Plaintiffs originally alleged that G.E. was the party responsible for C.W.'s injuries because 1) it failed to warn that the monitor would come off the headrest despite being secured per G.E.'s directions; and 2) defective design. Id., ¶¶ 7-8. On June 13, 2014, plaintiffs amended their petition to substitute Voxx as defendant in lieu of G.E. (1st Suppl. & Amend. Petition). Despite the substitution, G.E. maintained that plaintiffs had not dismissed it from the case, and on July 15, 2014, removed the case to federal court on the basis of diversity jurisdiction, 28 U.S.C. § 1332. (Notice of Removal). To placate G.E. and clarify the record, plaintiffs formally dismissed G.E. from the suit on November 14, 2014. [doc. #s 11 & 15].

On December 11, 2014, plaintiffs amended their complaint to join an additional defendant, ALCO Electronics, Ltd. ("ALCO"). (2nd Suppl. & Amend. Compl.). Plaintiffs allege that both Voxx and ALCO manufactured, designed, and/or distributed the DVD player and monitor that caused their injuries. Id., ¶ 11.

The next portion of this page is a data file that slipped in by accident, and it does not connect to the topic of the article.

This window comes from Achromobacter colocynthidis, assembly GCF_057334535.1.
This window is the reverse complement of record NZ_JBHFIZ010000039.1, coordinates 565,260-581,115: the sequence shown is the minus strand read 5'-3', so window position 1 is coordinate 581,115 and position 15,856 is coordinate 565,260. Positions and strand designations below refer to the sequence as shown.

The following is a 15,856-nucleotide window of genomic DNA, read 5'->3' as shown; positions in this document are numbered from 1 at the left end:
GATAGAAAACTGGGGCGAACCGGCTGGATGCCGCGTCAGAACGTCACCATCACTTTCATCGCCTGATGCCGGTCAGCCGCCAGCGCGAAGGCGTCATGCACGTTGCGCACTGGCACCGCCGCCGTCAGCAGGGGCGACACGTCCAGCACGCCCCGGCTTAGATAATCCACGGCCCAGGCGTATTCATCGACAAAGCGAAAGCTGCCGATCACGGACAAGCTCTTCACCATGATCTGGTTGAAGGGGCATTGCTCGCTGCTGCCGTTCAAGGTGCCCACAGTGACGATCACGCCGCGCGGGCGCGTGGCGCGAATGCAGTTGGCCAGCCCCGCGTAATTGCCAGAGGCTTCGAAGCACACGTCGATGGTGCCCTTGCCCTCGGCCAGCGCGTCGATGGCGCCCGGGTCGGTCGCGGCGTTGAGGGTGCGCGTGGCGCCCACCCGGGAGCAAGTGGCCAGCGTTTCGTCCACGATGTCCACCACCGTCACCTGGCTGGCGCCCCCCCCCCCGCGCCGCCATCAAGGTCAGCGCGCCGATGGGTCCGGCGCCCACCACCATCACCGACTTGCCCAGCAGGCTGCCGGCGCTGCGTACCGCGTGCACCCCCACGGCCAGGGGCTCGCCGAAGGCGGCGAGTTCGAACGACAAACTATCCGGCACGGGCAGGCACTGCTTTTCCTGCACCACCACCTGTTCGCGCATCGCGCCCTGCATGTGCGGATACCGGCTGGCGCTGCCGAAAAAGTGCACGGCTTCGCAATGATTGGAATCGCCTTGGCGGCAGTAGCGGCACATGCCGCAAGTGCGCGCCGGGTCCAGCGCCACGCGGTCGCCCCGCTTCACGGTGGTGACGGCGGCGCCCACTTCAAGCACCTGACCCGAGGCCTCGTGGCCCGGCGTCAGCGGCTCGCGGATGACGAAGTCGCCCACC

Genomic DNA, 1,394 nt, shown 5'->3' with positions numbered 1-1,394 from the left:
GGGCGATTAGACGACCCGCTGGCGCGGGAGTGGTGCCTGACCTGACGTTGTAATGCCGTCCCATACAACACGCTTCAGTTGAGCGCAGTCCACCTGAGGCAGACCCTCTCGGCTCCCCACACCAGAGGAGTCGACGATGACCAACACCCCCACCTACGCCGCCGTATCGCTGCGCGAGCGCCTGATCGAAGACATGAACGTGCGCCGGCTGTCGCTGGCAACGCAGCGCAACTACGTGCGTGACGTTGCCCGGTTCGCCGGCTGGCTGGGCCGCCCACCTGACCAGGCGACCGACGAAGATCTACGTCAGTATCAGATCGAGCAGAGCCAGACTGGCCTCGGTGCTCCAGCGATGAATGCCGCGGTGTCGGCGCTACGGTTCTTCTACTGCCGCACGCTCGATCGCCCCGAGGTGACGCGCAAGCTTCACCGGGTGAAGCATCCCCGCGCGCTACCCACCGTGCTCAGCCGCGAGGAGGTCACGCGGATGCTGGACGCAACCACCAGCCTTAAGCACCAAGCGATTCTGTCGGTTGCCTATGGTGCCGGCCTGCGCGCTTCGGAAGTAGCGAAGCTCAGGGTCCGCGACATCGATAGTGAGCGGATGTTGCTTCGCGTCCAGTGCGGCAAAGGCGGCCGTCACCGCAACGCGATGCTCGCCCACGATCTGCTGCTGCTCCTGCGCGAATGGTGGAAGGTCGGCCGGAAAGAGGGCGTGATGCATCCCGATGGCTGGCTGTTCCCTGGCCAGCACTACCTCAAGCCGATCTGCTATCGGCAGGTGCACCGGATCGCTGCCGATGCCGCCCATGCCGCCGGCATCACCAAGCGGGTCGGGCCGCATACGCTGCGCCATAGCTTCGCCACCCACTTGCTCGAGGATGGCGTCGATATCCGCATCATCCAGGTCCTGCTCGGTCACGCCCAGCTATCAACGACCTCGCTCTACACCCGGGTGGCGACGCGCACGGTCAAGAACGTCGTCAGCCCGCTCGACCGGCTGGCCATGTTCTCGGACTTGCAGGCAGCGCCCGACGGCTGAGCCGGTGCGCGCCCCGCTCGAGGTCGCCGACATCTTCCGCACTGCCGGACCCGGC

Meanwhile, on September 15, 2014, Voxx filed the instant motion to dismiss for failure to state a claim upon which relief can be granted. Fed.R.Civ.P. 12(b)(6). In support of its motion, Voxx argued that plaintiffs' bare and conclusory allegations failed to state a claim for relief under the Louisiana Products Liability Act, La. R.S. 9:2800.51, et seq. ("LPLA") - the exclusive source for recovery against a manufacturer for damage caused by its product(s). Plaintiffs filed their opposition to the motion on December 1, 2014. Voxx filed its reply brief on December 11, 2014. Thus, the matter is ripe.

12(b)(6) Standard